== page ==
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Wood Shake Roof Question

Terence McCann

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One possible source of semi-authoritative info the the Cedar Bureau. Personally, I see wood shakes on plywood sheathing fairly often and it seems to do fine. I could get approval to build a house with skip sheathing, but it would require engineering outside the prescriptive code, as far as I know. Never considered it, so I could be wrong about that last.

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From the Cedar Bureau:

Solid sheathing is recommended for shakes

and may be required in seismic regions or

under treated shakes and shingles. Solid

sheathing is used in areas with wind-driven

snow. Please note that the only solid sheet

sheathing tested with Certi-label shakes and

shingles is plywood. Check with your local

building official for plywood


The wind driven snow is certainly a factor here.

Thanks guys.

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Here's where long traditions conflict with new thinking.

It's long been accepted that shakes and shingles are normally applied over skip - shakes with felts interlaced into the roof plane; and that's what all of the home inspection texts say - however, that's not what the roofing industry says these days. The roofing industry has moved on and is now saying that plywood beneath shakes is perfectly acceptable as long as the deck is properly detailed.

The overwhelming majority if shake roofs here in the Seattle vicinity are on skip but every once in a while I find them on solid decks. The Cedar Shake and Shingle Bureau (CSSB) considers solid decks ideal. CSSB recommends installation over solid decking for shakes but says that shakes may be installed over skip. They also specify eaves protection material (IWS) at the eaves to a height of at least 24-inches inside the exterior walls but not over the entire roof. They specify 36-inch wide felt over the entire roof on solid decks.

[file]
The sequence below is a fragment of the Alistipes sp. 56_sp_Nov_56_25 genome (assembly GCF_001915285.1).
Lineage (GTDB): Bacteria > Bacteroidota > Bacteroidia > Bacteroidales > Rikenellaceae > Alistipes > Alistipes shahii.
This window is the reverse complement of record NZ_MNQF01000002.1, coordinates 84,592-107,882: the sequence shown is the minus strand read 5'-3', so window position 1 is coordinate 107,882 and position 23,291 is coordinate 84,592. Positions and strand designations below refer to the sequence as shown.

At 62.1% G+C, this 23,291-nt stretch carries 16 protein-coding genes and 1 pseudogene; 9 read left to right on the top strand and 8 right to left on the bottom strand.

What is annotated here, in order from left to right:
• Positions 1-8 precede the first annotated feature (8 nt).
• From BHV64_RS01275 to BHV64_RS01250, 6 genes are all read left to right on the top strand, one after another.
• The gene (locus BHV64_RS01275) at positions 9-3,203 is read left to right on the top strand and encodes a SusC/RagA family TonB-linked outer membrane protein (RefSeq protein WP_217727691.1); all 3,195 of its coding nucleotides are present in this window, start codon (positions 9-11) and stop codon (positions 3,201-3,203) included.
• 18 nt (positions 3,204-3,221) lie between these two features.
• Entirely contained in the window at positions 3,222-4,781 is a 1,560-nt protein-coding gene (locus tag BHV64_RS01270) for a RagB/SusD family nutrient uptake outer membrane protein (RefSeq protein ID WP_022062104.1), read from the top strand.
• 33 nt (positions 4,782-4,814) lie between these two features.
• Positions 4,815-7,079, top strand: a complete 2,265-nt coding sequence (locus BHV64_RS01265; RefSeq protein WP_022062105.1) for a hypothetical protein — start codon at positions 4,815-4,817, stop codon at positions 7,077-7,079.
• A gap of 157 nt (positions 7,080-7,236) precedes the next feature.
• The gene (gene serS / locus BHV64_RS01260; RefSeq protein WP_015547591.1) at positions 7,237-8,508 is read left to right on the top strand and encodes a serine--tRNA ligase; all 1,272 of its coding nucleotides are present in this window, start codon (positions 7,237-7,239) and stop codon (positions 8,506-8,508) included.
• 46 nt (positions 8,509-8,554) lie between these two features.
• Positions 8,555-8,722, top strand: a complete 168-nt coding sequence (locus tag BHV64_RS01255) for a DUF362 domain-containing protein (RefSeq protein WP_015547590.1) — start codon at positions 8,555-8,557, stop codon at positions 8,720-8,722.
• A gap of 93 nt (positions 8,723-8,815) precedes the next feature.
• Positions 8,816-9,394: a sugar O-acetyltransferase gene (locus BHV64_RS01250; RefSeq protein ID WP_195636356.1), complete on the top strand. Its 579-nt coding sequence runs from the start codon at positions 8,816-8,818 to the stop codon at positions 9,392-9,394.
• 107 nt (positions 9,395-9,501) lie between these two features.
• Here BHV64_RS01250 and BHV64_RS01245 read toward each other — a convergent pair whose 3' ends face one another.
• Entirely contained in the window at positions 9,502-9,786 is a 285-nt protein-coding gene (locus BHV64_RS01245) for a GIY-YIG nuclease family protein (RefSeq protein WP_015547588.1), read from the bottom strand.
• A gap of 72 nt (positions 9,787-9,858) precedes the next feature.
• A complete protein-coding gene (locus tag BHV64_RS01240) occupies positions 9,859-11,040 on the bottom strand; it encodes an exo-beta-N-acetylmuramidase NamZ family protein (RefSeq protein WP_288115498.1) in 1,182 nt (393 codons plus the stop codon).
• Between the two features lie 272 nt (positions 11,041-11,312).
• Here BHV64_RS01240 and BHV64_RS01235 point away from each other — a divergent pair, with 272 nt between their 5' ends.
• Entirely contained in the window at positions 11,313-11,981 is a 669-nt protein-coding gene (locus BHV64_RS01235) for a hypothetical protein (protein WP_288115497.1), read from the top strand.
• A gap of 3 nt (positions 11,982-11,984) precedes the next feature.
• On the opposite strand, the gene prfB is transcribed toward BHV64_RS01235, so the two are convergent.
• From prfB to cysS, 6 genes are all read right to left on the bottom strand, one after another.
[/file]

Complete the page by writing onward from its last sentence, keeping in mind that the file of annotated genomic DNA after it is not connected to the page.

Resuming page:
The use of rigid insulation in certain climates is a little bit of an issue because CSSB considers the use of overly long nails unsatisfactory. In a situation like that they say that strapping is needed. Doing that, you lessen the number of thermal conductors. In areas where ice-damming or condensation can be a problem CSSB recommends a cold roof system along with horizontal strapping and ventilation at the eaves and the crest of the roof. They specify nailing 2 by 4 sleepers on edge in line with the rafters, filling in the space between these sleepers with foam insulation and then installing nailers across the top of these members, giving a ventilated air space and avoiding compression of insulation. Alternatively, one can install a second false plywood deck on top of the insulation and eliminate the horizontal nailers. CSSB warns though that under certain conditions of slope and loading the entire roof above the decking might tend to creep downward and compress the insulation. In those cases they say stick with the vertical nailers.

The Cedar Bureau actually specifies solid decks for humid areas and prescribes four methods for fastening directly to solid decks in humid areas.

1.Apply the shakes or shingles directly to the sheathing.

2.Apply vertical strips over the sheathing in alignment with the rafters below, then place horizontal furring strips on top of the vertical boards.

3.Apply horizontal furring strips to the deck, spaced at the exposure of the product.

4.Use a continuous ventilation product beneath the roofing material.

Knowing the kinds of winters that Terry has in his area, I think a properly detailed solid deck would be perfectly acceptable.

If anyone wants to download CSSB's latest Shake and Shingle Installation Manual, you can do it by clicking here.



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